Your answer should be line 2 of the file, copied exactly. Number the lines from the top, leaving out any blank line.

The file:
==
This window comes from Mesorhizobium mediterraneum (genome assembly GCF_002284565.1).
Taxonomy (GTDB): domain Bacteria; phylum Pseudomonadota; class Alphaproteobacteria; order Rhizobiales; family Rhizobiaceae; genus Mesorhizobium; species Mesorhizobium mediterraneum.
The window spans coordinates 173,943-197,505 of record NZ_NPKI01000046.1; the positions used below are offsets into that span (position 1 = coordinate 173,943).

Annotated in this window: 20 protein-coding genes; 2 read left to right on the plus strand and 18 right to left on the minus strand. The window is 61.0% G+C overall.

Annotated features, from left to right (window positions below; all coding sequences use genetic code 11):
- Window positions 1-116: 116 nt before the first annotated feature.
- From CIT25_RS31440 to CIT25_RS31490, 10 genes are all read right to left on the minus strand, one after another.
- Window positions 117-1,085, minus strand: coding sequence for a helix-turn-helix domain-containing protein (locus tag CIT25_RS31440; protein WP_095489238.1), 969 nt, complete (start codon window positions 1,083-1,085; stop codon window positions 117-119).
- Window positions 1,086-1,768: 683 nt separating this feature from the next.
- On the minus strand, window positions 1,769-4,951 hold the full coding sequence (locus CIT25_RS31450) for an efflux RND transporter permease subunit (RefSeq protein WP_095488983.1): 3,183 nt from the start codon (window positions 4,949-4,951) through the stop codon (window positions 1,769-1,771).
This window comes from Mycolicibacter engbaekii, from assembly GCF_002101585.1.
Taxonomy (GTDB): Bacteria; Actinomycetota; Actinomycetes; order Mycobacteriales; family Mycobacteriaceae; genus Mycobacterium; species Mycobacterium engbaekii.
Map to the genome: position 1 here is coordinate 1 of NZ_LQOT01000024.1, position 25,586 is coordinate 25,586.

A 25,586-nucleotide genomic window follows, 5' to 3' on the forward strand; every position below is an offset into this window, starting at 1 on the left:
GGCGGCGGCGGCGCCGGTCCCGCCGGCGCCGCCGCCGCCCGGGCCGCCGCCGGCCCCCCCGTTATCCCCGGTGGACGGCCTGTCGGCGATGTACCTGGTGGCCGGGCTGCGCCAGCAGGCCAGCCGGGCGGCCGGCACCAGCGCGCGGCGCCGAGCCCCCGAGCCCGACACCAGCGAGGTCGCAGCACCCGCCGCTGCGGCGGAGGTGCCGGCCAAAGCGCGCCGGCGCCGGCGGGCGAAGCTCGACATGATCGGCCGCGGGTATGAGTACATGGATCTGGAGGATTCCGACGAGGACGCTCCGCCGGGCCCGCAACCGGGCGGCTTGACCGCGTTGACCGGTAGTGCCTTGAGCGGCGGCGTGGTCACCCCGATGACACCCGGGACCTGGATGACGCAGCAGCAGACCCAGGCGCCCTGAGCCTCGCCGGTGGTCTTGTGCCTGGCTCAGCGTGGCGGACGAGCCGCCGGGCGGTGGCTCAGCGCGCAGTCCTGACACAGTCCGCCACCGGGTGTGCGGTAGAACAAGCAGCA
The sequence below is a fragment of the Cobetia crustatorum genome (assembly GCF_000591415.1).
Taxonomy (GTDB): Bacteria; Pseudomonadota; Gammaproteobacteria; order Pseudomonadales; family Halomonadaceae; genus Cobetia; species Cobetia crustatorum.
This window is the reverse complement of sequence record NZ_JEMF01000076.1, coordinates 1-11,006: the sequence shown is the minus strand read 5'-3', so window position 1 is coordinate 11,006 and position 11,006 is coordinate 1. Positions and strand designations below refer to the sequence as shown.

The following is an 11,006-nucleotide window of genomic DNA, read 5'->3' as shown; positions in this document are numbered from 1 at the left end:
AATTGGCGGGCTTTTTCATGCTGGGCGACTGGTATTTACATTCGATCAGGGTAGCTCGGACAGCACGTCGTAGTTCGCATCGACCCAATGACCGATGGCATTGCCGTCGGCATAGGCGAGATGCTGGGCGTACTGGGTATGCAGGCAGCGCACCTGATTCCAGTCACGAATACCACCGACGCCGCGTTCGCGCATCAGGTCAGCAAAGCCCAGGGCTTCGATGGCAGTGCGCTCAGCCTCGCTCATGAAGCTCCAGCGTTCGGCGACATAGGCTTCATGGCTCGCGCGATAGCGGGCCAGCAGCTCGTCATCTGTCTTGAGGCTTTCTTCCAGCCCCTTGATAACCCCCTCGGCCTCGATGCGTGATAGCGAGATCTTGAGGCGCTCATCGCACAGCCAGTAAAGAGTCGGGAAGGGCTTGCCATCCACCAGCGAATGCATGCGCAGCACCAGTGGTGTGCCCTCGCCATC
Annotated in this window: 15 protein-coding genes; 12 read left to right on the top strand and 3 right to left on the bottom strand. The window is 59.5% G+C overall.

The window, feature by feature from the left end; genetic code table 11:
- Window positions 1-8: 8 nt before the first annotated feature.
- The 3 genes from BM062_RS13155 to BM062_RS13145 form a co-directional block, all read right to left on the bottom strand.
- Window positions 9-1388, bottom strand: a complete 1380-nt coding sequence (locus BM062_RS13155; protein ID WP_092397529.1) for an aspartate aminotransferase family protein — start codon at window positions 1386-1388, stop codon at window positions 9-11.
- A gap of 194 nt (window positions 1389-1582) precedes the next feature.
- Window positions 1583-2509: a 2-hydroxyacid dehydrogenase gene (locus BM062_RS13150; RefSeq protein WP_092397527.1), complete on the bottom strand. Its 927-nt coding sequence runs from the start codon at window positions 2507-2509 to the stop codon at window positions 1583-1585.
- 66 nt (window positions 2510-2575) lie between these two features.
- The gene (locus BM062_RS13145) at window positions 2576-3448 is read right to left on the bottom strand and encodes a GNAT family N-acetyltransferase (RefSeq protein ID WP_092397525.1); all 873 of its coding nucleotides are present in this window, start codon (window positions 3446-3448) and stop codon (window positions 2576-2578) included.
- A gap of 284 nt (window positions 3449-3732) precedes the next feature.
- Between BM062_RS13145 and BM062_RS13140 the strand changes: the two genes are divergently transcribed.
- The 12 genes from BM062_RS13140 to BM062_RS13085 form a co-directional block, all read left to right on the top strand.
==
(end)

Taxonomy (GTDB): domain Bacteria; phylum Pseudomonadota; class Alphaproteobacteria; order Rhizobiales; family Rhizobiaceae; genus Mesorhizobium; species Mesorhizobium mediterraneum.